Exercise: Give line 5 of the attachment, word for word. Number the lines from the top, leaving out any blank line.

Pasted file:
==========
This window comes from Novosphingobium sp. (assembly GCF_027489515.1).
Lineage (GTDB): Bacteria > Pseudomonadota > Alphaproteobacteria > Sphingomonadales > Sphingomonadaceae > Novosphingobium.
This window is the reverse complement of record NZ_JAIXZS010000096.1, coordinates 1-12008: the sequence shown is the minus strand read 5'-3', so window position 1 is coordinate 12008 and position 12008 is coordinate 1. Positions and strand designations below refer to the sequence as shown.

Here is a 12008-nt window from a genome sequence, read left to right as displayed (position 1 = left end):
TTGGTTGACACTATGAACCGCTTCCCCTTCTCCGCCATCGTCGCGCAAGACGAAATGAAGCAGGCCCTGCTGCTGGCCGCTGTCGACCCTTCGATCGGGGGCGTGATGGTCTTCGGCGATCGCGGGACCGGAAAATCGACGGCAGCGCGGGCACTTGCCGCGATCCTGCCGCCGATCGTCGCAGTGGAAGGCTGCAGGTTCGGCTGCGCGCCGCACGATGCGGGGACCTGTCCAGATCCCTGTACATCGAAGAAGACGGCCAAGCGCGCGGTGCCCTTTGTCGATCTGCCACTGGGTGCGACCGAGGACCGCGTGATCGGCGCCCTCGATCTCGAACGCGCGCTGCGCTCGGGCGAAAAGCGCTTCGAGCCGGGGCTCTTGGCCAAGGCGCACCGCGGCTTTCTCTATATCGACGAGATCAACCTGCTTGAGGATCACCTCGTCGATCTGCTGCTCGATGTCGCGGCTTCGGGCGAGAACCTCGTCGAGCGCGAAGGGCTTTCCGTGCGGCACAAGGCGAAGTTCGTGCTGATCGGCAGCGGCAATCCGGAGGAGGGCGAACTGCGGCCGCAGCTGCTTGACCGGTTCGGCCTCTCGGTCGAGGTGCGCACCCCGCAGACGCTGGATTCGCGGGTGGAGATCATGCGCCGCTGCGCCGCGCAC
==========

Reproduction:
TTGGTTGACACTATGAACCGCTTCCCCTTCTCCGCCATCGTCGCGCAAGACGAAATGAAGCAGGCCCTGCTGCTGGCCGCTGTCGACCCTTCGATCGGGGGCGTGATGGTCTTCGGCGATCGCGGGACCGGAAAATCGACGGCAGCGCGGGCACTTGCCGCGATCCTGCCGCCGATCGTCGCAGTGGAAGGCTGCAGGTTCGGCTGCGCGCCGCACGATGCGGGGACCTGTCCAGATCCCTGTACATCGAAGAAGACGGCCAAGCGCGCGGTGCCCTTTGTCGATCTGCCACTGGGTGCGACCGAGGACCGCGTGATCGGCGCCCTCGATCTCGAACGCGCGCTGCGCTCGGGCGAAAAGCGCTTCGAGCCGGGGCTCTTGGCCAAGGCGCACCGCGGCTTTCTCTATATCGACGAGATCAACCTGCTTGAGGATCACCTCGTCGATCTGCTGCTCGATGTCGCGGCTTCGGGCGAGAACCTCGTCGAGCGCGAAGGGCTTTCCGTGCGGCACAAGGCGAAGTTCGTGCTGATCGGCAGCGGCAATCCGGAGGAGGGCGAACTGCGGCCGCAGCTGCTTGACCGGTTCGGCCTCTCGGTCGAGGTGCGCACCCCGCAGACGCTGGATTCGCGGGTGGAGATCATGCGCCGCTGCGCCGCGCAC